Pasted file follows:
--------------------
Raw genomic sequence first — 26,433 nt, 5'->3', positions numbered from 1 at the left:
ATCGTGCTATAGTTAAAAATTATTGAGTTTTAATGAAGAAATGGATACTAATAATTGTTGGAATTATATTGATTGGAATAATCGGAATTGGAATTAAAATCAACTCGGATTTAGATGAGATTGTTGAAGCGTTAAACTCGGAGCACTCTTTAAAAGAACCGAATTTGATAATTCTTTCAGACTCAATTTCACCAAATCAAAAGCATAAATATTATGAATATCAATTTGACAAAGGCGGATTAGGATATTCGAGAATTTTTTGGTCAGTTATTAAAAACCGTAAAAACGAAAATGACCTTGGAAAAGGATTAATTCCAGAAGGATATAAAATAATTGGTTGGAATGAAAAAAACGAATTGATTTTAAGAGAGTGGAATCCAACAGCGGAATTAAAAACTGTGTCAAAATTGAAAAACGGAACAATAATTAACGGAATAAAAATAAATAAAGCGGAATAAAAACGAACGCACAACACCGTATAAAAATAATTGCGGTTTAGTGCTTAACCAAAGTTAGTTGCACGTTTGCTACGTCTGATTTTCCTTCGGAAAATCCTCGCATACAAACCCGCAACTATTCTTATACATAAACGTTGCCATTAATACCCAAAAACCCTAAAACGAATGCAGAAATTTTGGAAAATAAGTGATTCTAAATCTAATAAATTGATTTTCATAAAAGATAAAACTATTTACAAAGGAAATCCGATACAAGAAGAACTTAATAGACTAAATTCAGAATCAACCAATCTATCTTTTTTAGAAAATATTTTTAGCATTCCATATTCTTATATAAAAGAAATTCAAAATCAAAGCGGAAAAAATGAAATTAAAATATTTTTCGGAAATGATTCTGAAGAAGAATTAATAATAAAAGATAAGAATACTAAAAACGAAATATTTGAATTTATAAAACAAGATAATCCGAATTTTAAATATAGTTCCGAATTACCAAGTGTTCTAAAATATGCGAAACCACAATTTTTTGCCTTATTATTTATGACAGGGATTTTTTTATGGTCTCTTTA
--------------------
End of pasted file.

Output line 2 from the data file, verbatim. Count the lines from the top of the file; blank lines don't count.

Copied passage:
ATCGTGCTATAGTTAAAAATTATTGAGTTTTAATGAAGAAATGGATACTAATAATTGTTGGAATTATATTGATTGGAATAATCGGAATTGGAATTAAAATCAACTCGGATTTAGATGAGATTGTTGAAGCGTTAAACTCGGAGCACTCTTTAAAAGAACCGAATTTGATAATTCTTTCAGACTCAATTTCACCAAATCAAAAGCATAAATATTATGAATATCAATTTGACAAAGGCGGATTAGGATATTCGAGAATTTTTTGGTCAGTTATTAAAAACCGTAAAAACGAAAATGACCTTGGAAAAGGATTAATTCCAGAAGGATATAAAATAATTGGTTGGAATGAAAAAAACGAATTGATTTTAAGAGAGTGGAATCCAACAGCGGAATTAAAAACTGTGTCAAAATTGAAAAACGGAACAATAATTAACGGAATAAAAATAAATAAAGCGGAATAAAAACGAACGCACAACACCGTATAAAAATAATTGCGGTTTAGTGCTTAACCAAAGTTAGTTGCACGTTTGCTACGTCTGATTTTCCTTCGGAAAATCCTCGCATACAAACCCGCAACTATTCTTATACATAAACGTTGCCATTAATACCCAAAAACCCTAAAACGAATGCAGAAATTTTGGAAAATAAGTGATTCTAAATCTAATAAATTGATTTTCATAAAAGATAAAACTATTTACAAAGGAAATCCGATACAAGAAGAACTTAATAGACTAAATTCAGAATCAACCAATCTATCTTTTTTAGAAAATATTTTTAGCATTCCATATTCTTATATAAAAGAAATTCAAAATCAAAGCGGAAAAAATGAAATTAAAATATTTTTCGGAAATGATTCTGAAGAAGAATTAATAATAAAAGATAAGAATACTAAAAACGAAATATTTGAATTTATAAAACAAGATAATCCGAATTTTAAATATAGTTCCGAATTACCAAGTGTTCTAAAATATGCGAAACCACAATTTTTTGCCTTATTATTTATGACAGGGATTTTTTTATGGTCTCTTTA